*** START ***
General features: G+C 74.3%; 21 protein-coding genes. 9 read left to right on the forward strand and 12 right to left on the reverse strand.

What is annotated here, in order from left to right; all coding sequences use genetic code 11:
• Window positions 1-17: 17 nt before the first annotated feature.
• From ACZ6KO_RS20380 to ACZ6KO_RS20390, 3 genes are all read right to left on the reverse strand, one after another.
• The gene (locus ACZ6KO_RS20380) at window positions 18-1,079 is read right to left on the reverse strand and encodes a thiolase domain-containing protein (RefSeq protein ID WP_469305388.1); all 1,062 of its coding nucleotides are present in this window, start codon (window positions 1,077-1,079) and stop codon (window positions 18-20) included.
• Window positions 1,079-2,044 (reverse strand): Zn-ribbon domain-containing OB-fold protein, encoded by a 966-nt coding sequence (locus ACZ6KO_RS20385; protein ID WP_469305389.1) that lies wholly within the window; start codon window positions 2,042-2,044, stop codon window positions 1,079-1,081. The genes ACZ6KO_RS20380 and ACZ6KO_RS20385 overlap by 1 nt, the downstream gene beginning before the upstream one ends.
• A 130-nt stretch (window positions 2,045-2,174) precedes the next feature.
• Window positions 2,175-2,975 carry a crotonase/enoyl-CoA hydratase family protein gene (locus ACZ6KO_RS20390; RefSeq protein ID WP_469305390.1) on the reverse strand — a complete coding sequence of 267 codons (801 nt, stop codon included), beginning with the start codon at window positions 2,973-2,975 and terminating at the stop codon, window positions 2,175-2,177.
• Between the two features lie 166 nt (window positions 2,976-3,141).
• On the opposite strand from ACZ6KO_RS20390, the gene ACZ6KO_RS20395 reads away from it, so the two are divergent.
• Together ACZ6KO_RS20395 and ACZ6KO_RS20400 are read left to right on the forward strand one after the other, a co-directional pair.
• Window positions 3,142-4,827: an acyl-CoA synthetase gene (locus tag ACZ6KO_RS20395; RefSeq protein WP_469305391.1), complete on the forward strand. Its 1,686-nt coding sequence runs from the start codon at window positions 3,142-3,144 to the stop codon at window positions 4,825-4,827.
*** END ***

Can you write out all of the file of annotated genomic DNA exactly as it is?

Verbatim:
General features: G+C 74.3%; 21 protein-coding genes. 9 read left to right on the forward strand and 12 right to left on the reverse strand.

What is annotated here, in order from left to right; all coding sequences use genetic code 11:
• Window positions 1-17: 17 nt before the first annotated feature.
• From ACZ6KO_RS20380 to ACZ6KO_RS20390, 3 genes are all read right to left on the reverse strand, one after another.
• The gene (locus ACZ6KO_RS20380) at window positions 18-1,079 is read right to left on the reverse strand and encodes a thiolase domain-containing protein (RefSeq protein ID WP_469305388.1); all 1,062 of its coding nucleotides are present in this window, start codon (window positions 1,077-1,079) and stop codon (window positions 18-20) included.
• Window positions 1,079-2,044 (reverse strand): Zn-ribbon domain-containing OB-fold protein, encoded by a 966-nt coding sequence (locus ACZ6KO_RS20385; protein ID WP_469305389.1) that lies wholly within the window; start codon window positions 2,042-2,044, stop codon window positions 1,079-1,081. The genes ACZ6KO_RS20380 and ACZ6KO_RS20385 overlap by 1 nt, the downstream gene beginning before the upstream one ends.
• A 130-nt stretch (window positions 2,045-2,174) precedes the next feature.
• Window positions 2,175-2,975 carry a crotonase/enoyl-CoA hydratase family protein gene (locus ACZ6KO_RS20390; RefSeq protein ID WP_469305390.1) on the reverse strand — a complete coding sequence of 267 codons (801 nt, stop codon included), beginning with the start codon at window positions 2,973-2,975 and terminating at the stop codon, window positions 2,175-2,177.
• Between the two features lie 166 nt (window positions 2,976-3,141).
• On the opposite strand from ACZ6KO_RS20390, the gene ACZ6KO_RS20395 reads away from it, so the two are divergent.
• Together ACZ6KO_RS20395 and ACZ6KO_RS20400 are read left to right on the forward strand one after the other, a co-directional pair.
• Window positions 3,142-4,827: an acyl-CoA synthetase gene (locus tag ACZ6KO_RS20395; RefSeq protein WP_469305391.1), complete on the forward strand. Its 1,686-nt coding sequence runs from the start codon at window positions 3,142-3,144 to the stop codon at window positions 4,825-4,827.